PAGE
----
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May 2, 2012

Grade-schoolers enthusiastically belly up to the bar, salad bar that is

The pint-sized ambassadors of lettuce pronounced the new salad bar at Satchel Ford Elementary School “delicious” and “cool.”

The pint-sized ambassadors of lettuce pronounced the new salad bar at Satchel Ford Elementary School “delicious” and “cool.”

At least one in this enthusiastic cafeteria crowd Tuesday even promised to “make people love salad, one noggin at a time.”

But, psst, it won’t be that easy, given that the previous salad offerings — pre-packaged, sour-smelling and with the occasional chunk of ice nestled alongside the greens — “used to be gross,” confided third-grader Ellie Hedgepath, 9. “It was just a sour taste,” said fifth-grader Ruth Emmon Tyson, 10, wrinkling her nose at the memory of the school’s former salad days.

But the new bar unveiled Tuesday — part of a childhood obesity awareness effort sponsored by HBO, Whole Kids Foundation and GLOBALTAP — ignited a wave of enthusiasm among students, who stocked plates not only with lettuce but kid-friendly orange slices, cherry tomatoes and other fixings.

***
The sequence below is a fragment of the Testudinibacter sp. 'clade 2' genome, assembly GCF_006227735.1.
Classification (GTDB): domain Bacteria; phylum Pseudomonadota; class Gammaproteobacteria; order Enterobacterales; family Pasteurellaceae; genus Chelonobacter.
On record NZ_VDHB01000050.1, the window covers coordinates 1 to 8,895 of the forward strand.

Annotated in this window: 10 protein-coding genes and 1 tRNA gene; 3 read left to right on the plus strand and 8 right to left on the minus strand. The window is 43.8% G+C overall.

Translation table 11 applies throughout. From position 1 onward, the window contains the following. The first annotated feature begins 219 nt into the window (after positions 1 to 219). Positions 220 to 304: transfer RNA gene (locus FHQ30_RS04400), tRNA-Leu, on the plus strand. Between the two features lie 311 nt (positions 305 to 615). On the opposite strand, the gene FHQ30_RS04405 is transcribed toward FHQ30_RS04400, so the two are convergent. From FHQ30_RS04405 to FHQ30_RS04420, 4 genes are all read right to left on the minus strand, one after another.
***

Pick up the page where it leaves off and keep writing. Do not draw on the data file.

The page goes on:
“The only salad I’ve liked before was Caesar’s salad,” said fourth-grader Bernie McIlnay, 9, “but I like this salad.”

Satchel Ford Elementary is one of about 100 salad bars and waters taps being installed in school cafeterias nationwide to encourage healthier habits and combat childhood obesity. In South Carolina, nearly 32 percent of children are considered either obese or overweight, according to the U.S. Centers for Disease Control, while national levels are 12 percent obese and 28 percent obese or overweight.

Tuesday’s salad bar program included an advanced screening at Satchel Ford of the new HBO documentary “The Weight of the Nation.” Columbia was one of 12 cities selected for the previews of the documentary, which will debut on HBO on May 14.

After a healthy lunch, each student headed back to class with new titanium water bottles from HBO. That’s to help end the nation’s fixation with plastic water bottles that are thrown away or recycled.

Now, said Ellie Hedgepath, “I want them to make the hot lunches yummier.”

Staff writer Joey Holleman contributed.

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